Lobbyist Claims Monsanto’s Roundup Is Safe To Drink, Freaks Out When Offered A Glass

When the company’s lawyer asked a juror after the verdict what the panel wanted to hear from Bayer, the juror responded that he wanted proof the chemical was safe: “I wanted you to get up and drink it.” The juror declined to be identified.


A Monsanto lobbyist did once claim in a televised interview that “you could drink a whole quart of [Roundup] and it won’t hurt you,”—though when offered, thought it was a convenient time to end the interview.

The award to Alva and Alberta Pilliod included $1 billion each in punitive damages and $55 million in compensatory damages for economic and non-economic losses for their non-Hodgkin’s lymphoma.

The couple’s case is the third to result in a verdict against Monsanto and is the largest judgment thus far against the agribusiness company, now owned by Bayer AG of Germany.

In the first two cases, a San Francisco Superior Court jury last year awarded former school groundskeeper Dewayne Johnson of Vallejo $289 million, later reduced by the trial judge to $78 million. In March, a federal jury in San Francisco granted $80 million to Edwin Hardeman of Santa Rosa.

The three cases are the first to go to trial nationwide among more than 13,000 lawsuits filed in state and federal courts against Monsanto by people who say exposure to Roundup, the world’s most widely used herbicide, contributed to their cancer.

The jury in the Pilliod case found that Roundup was a substantial factor in causing the couple’s cancers and that Monsanto sold a defective product, failed to warn consumers of the dangers and was negligent.

The punitive damages, according to the verdict, were for “malice, oppression or fraud” on Monsanto’s part, defined in the jury instructions as including willful and knowing disregard for human safety.

Alva Pilliod, 76, and Alberta Pilliod, 74, were diagnosed with non-Hodgkin’s lymphoma in 2011 and 2015. They testified they sprayed Roundup on weeds on several properties for three decades and believed it was safe because the product labels and television advertisements did not warn of a cancer risk.

Bayer said it will appeal the verdict. It is also appealing the previous two verdicts.


CBD Study Shows Consumers Dont Get The CBD Product They Pay For

CBD Study Shows Consumers Dont Get The CBD Product They Pay For

Over-the-counter CBD products aren’t regulated by the FDA, so how do you know what is inside them?

A study from The Journal of the American Medicine Association found more than two thirds of CBD products online were mislabeled. Some products contained less CBD than what was stated on the label, others contained more, and some had no CBD in it at all.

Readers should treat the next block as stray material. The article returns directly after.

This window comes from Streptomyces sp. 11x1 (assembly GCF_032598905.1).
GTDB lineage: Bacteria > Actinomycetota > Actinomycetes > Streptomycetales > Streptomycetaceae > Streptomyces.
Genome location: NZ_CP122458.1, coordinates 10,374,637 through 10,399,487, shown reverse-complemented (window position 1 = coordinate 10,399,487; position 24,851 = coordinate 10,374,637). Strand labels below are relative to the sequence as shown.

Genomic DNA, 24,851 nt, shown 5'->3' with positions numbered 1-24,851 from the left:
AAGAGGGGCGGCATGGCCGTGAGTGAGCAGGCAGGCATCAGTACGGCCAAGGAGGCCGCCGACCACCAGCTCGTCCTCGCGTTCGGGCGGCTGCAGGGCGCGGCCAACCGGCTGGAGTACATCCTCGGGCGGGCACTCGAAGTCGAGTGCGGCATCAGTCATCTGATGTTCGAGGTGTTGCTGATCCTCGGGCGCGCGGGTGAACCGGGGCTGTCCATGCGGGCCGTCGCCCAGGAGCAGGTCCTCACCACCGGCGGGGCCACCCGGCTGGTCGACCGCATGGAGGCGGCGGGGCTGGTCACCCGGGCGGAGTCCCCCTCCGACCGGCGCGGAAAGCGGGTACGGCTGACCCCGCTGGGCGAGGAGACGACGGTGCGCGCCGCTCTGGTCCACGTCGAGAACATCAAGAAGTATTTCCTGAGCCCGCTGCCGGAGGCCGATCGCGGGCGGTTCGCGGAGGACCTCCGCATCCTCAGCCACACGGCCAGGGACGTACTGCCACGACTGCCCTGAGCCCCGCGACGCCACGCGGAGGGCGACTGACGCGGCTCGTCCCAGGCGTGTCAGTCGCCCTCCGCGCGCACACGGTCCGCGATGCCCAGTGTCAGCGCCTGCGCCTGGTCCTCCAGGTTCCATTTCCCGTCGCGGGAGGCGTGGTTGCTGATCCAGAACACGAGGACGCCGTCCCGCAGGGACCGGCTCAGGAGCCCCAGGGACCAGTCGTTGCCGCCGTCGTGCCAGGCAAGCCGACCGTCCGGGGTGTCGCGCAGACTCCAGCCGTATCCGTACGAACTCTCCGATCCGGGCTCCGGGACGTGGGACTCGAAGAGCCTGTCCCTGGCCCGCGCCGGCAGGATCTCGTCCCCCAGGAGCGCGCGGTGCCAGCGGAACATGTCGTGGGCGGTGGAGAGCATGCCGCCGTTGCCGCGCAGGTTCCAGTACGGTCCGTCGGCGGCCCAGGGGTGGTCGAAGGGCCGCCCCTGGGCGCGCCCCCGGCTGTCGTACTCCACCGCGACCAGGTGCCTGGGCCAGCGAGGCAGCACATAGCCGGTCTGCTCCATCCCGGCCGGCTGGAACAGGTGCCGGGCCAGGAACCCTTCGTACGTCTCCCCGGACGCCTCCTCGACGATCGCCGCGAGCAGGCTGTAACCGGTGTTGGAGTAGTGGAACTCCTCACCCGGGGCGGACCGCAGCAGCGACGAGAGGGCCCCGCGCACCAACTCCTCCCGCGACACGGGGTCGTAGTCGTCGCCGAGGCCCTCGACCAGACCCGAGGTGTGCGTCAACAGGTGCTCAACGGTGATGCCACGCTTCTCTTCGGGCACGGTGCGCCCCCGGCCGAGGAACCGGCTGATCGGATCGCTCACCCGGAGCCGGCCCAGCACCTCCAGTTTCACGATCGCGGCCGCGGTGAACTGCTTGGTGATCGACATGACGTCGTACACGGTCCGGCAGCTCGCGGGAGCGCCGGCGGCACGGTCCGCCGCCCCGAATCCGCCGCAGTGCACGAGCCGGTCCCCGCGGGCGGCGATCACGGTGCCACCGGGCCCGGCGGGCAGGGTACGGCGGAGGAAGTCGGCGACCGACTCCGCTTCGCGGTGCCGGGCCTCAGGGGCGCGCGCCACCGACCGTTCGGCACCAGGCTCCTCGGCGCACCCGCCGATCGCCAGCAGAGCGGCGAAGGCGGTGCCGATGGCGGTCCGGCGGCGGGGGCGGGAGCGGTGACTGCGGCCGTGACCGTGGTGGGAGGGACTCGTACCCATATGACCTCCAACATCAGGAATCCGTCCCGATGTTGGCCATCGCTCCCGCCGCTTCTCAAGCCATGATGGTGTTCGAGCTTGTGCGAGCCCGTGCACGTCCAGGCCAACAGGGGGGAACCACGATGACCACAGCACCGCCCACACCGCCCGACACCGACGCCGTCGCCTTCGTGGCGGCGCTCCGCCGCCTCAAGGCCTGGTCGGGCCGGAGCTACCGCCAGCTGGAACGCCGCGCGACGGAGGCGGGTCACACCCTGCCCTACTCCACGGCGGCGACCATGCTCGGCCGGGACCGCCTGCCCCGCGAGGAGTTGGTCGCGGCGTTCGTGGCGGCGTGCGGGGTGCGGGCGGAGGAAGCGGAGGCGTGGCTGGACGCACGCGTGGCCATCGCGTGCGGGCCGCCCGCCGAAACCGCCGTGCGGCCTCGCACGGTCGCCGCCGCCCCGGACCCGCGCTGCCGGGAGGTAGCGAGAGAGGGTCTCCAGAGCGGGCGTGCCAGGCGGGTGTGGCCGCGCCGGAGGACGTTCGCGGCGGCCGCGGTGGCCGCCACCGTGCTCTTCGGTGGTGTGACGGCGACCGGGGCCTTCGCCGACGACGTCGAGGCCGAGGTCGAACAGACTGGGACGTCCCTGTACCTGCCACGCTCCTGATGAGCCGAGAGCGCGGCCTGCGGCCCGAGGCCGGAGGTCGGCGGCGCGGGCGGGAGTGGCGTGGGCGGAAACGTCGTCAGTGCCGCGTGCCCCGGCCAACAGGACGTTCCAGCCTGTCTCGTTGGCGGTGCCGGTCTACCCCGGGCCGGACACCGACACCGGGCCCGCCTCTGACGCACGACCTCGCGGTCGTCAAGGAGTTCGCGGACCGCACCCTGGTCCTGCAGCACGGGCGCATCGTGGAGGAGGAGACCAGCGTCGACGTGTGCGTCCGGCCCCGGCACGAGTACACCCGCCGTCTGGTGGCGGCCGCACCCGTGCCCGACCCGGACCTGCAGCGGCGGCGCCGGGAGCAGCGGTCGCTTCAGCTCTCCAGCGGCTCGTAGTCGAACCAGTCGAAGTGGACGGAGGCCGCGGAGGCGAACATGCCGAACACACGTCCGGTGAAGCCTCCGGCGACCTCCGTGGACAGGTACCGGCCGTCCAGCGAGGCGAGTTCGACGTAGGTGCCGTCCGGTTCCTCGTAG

CBD is sold as a supplement and not a medication which means the FDA does not regulate its safety or purity. In New York City, regulators have cracked down on CBD, banning all food and drinks that claim to have the compound in it.

The 22News I-Team purchased 3 different CBD products from convenience stores in western Massachusetts, a tincture, a drink and a package of gummies.

We then brought these products to ProVerde Laboratories in Milford, to find out what’s lurking behind the labels.

Chris Hudalla is the lab’s co-founder and has been testing hemp and marijuana products for years.

“We test for many producers and many consumers who are buying CBD products, and are concerned they’re not getting what they’re paying for.” 

CBD Test Results:

Tincture $45

  • The label claimed there was 250 mg of CBD in the oil.
  • Chris Hudalla told the 22News I-Team there was far less than that.
  • “We found there was 142 mg in the bottle. There was a 43% shortage in what the consumer paid for but didn’t get.”

CBD Drink $17

  • The drink advertised was 75 mg of CBD.
  • The lab results from ProVerde found only 17 mg, a 77% shortage.

Gummy Worms $13

  • The gummies advertised 500 mg of CBD, but that wasn’t even close.
  • “We found no detected CBD, literally nothing. So these were probably the most expensive gummy worms ever bought.”

Chris Hudalla told the 22News I-Team, the test results we saw weren’t unusual, in fact, it happens quite often. He said they’ve even found toxic chemicals in over-the-counter CBD products, ranging from paint thinner to pesticides. “In addition to not getting your CBD, you’re getting other things you didn’t pay for, nor do you want.”

The 22News I-Team took our lab results to Mark Zatyrka, the CEO of INSA in Easthampton, to see what the price of the products we purchased should have been.


The tincture cost the 22News I-Team $45, but Zatyrka said based off of the CBD the lab detected, it should have cost far less.

“That would probably be about $5 worth of product.” 

He also pointed out that for CBD to work, you need to have a lot of it. “The fact that there’s a little, or none at all in those products, it’s very unlikely you’ll any relief from those products at all.”

In Massachusetts, recreational and marijuana dispensaries like INSA have to get their products tested by the state. You can tell a CBD product has been tested, because it’ll have a label on it that comes directly from a state certified lab.

There Is Little CBD In CBD Products You Buy